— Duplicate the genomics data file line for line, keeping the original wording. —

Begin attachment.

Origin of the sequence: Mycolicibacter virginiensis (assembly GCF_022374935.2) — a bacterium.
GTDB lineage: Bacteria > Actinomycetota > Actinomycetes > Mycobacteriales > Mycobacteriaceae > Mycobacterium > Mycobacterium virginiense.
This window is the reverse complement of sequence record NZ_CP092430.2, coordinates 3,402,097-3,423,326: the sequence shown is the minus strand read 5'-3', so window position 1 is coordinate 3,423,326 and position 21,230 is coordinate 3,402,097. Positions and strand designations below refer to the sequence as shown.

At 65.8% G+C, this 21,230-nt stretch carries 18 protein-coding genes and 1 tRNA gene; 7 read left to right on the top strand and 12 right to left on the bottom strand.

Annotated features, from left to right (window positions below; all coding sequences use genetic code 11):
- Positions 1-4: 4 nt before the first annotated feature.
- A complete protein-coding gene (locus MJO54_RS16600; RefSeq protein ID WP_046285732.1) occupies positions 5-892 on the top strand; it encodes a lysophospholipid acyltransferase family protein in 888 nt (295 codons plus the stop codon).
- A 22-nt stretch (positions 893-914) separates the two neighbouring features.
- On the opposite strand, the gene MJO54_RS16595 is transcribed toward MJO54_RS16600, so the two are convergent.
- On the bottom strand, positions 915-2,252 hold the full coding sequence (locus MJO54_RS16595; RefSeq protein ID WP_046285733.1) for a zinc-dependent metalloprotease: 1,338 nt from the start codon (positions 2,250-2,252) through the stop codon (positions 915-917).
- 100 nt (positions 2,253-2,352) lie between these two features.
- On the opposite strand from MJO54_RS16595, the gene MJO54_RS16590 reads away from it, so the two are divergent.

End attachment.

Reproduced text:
Origin of the sequence: Mycolicibacter virginiensis (assembly GCF_022374935.2) — a bacterium.
GTDB lineage: Bacteria > Actinomycetota > Actinomycetes > Mycobacteriales > Mycobacteriaceae > Mycobacterium > Mycobacterium virginiense.
This window is the reverse complement of sequence record NZ_CP092430.2, coordinates 3,402,097-3,423,326: the sequence shown is the minus strand read 5'-3', so window position 1 is coordinate 3,423,326 and position 21,230 is coordinate 3,402,097. Positions and strand designations below refer to the sequence as shown.

At 65.8% G+C, this 21,230-nt stretch carries 18 protein-coding genes and 1 tRNA gene; 7 read left to right on the top strand and 12 right to left on the bottom strand.

Annotated features, from left to right (window positions below; all coding sequences use genetic code 11):
- Positions 1-4: 4 nt before the first annotated feature.
- A complete protein-coding gene (locus MJO54_RS16600; RefSeq protein ID WP_046285732.1) occupies positions 5-892 on the top strand; it encodes a lysophospholipid acyltransferase family protein in 888 nt (295 codons plus the stop codon).
- A 22-nt stretch (positions 893-914) separates the two neighbouring features.
- On the opposite strand, the gene MJO54_RS16595 is transcribed toward MJO54_RS16600, so the two are convergent.
- On the bottom strand, positions 915-2,252 hold the full coding sequence (locus MJO54_RS16595; RefSeq protein ID WP_046285733.1) for a zinc-dependent metalloprotease: 1,338 nt from the start codon (positions 2,250-2,252) through the stop codon (positions 915-917).
- 100 nt (positions 2,253-2,352) lie between these two features.
- On the opposite strand from MJO54_RS16595, the gene MJO54_RS16590 reads away from it, so the two are divergent.